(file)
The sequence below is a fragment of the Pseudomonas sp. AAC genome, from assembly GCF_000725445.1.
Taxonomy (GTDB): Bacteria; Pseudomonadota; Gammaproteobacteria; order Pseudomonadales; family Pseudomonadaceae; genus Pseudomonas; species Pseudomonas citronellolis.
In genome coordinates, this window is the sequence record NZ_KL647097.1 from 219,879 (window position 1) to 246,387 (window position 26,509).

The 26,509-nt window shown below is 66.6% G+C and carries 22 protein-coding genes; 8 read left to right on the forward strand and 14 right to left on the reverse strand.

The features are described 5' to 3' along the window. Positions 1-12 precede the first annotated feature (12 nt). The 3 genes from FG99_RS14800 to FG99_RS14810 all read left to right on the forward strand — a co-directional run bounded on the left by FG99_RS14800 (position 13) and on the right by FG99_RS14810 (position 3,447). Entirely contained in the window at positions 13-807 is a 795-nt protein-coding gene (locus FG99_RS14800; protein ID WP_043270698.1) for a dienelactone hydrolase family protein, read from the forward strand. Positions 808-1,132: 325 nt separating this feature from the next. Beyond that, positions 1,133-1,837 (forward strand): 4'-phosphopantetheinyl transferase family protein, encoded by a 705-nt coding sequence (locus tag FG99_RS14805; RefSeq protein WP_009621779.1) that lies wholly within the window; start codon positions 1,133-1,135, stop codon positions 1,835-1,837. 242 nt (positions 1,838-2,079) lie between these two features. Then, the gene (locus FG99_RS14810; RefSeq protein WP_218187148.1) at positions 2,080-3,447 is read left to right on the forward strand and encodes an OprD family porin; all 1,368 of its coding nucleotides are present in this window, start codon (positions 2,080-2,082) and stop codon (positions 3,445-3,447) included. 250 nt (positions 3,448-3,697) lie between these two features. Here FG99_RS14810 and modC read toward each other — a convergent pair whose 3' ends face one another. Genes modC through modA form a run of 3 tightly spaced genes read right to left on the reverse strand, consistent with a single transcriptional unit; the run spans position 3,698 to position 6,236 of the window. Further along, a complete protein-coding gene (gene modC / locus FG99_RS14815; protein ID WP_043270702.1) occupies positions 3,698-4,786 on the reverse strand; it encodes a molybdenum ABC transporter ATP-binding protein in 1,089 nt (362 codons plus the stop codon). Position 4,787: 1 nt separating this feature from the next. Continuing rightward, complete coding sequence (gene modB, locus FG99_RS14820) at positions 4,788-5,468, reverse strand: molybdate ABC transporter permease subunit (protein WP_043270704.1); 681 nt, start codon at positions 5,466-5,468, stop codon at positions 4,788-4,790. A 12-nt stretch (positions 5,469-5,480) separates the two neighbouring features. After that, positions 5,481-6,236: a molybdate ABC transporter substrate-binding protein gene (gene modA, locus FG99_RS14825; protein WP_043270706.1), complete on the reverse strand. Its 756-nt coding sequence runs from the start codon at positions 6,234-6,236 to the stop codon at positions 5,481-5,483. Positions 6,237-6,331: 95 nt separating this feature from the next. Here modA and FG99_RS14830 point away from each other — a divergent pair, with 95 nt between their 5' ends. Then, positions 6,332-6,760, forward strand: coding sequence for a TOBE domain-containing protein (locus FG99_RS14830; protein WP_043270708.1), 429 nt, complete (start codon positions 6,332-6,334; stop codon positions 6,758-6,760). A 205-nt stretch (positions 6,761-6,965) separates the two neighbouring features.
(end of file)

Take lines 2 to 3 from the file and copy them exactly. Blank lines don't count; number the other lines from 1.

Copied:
Taxonomy (GTDB): Bacteria; Pseudomonadota; Gammaproteobacteria; order Pseudomonadales; family Pseudomonadaceae; genus Pseudomonas; species Pseudomonas citronellolis.
In genome coordinates, this window is the sequence record NZ_KL647097.1 from 219,879 (window position 1) to 246,387 (window position 26,509).